Let’s be honest, reports can be hard to read and can get overwhelming. We’re here to help!

First things first, if you’re unfamiliar with what goes into staffing reports, there’s some good news: You don’t need to be an expert to get value out of the document or understand the messaging in it. That’s why we’re here – to make it easier for you to understand your data. 

Things to consider when you’re creating and reading your staffing reports: 

  1. With visualizations less can be more – don’t use too many different charts and choose the right one for your type of data. At Chameleon BI, we provide you with visuals that are easy to break down and filter through so that you’re getting the most out of your data through the right visuals.
  2. You can view your data in different contexts – make sure to clearly define interrelations between various elements. It’s all about what question you’re trying to answer when you view your data. If you know your question, Chameleon BI will provide you with the easiest visual to get your answer and ensure its accuracy.
  3. Make use of filters, either in the panel or in-canvas, to better understand your data. Filters make it easier for you to break down your data to get the one piece of data you’re looking for. Whether it’s a recruiter’s status with a candidate or how long it takes for a salesperson’s to get a job order, filters can break down the when, the how, and the what.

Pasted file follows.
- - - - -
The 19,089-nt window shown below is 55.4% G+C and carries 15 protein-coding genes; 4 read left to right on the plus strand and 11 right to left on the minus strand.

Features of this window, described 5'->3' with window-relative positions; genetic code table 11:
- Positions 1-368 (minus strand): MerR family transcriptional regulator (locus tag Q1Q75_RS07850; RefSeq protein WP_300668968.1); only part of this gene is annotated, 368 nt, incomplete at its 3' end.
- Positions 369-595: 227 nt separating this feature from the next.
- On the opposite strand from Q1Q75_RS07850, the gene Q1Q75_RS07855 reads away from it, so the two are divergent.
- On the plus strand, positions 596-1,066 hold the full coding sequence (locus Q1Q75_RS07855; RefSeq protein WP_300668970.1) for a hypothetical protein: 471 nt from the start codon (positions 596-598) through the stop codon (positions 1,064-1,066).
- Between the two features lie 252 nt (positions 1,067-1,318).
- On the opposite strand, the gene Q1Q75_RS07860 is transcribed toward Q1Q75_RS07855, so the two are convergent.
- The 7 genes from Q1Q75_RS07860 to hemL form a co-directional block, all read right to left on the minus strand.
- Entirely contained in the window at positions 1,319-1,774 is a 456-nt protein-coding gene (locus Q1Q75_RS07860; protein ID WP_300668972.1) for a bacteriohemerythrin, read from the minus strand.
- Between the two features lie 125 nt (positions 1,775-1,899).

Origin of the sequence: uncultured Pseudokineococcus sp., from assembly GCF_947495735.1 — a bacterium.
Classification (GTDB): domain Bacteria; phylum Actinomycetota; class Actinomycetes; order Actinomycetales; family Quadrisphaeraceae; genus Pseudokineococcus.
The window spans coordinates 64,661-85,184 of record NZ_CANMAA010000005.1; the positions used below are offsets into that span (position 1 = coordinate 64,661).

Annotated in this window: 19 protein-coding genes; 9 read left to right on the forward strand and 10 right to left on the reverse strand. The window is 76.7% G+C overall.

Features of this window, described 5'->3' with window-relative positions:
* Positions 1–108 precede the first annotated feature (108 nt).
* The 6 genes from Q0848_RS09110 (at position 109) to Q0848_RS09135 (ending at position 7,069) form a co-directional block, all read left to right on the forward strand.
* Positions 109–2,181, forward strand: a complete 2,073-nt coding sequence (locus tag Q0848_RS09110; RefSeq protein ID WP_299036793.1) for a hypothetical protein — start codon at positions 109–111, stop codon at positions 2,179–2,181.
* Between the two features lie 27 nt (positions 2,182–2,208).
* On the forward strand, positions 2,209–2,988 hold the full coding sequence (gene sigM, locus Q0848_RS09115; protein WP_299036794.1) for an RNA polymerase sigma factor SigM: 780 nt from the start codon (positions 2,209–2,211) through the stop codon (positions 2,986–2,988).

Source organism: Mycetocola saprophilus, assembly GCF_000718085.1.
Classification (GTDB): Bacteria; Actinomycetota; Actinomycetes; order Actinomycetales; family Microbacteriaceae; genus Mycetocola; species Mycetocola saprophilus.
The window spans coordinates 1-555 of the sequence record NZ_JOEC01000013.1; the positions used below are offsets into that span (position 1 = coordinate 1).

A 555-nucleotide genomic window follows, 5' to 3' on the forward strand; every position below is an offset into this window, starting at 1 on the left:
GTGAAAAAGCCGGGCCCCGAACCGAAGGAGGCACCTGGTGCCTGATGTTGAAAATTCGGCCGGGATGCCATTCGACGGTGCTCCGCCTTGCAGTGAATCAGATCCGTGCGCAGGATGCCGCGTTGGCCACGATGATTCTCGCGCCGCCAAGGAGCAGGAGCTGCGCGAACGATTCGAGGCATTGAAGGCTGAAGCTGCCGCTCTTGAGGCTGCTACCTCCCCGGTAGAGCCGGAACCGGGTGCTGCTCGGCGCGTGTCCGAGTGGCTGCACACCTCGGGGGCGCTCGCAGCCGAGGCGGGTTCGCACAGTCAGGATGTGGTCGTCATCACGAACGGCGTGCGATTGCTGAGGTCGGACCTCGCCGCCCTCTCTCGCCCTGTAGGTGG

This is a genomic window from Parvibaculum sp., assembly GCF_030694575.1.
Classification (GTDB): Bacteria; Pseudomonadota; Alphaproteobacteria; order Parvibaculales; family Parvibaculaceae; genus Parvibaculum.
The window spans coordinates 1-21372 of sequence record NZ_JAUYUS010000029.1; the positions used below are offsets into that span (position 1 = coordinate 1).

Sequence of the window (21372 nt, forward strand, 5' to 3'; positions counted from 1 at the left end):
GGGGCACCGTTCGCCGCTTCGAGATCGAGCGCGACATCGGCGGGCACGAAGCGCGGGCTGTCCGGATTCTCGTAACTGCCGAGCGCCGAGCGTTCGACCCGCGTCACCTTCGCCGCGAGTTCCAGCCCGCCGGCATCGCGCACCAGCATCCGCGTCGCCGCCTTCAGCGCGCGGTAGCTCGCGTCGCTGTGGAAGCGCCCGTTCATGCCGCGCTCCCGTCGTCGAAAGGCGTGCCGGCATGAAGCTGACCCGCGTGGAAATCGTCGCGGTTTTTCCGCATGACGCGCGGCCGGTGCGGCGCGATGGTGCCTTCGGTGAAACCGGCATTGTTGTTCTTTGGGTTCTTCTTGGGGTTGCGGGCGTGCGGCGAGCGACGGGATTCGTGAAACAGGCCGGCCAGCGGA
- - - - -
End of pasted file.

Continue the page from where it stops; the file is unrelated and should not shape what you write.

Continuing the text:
4. Utilize hierarchies to view the same data at different levels, without the need for separate reports. Hierarchies are a great way of showing data analytics on various levels of granularity using the same visualizations. For example, in a project management domain, a program manager may be interested in project(s) progress and time reported per month, whereas a project manager could be interested in a weekly level to look into what is happening more closely.
  5. Be specific with your reports – choose only the most useful data, not necessarily the most visual. Essentially, we want you to think about the message rather than the graphics. The time you spend viewing your reports should be spent on trying to fit and visualize the information in that space. It should be clear and easy to digest by potential users at a first sight. The rule of the thumb is: include less, but only the meaningful stuff. Remember that the information you want the user to get is the most important. It’s not about the overwhelming number of data views in all possible dimensions.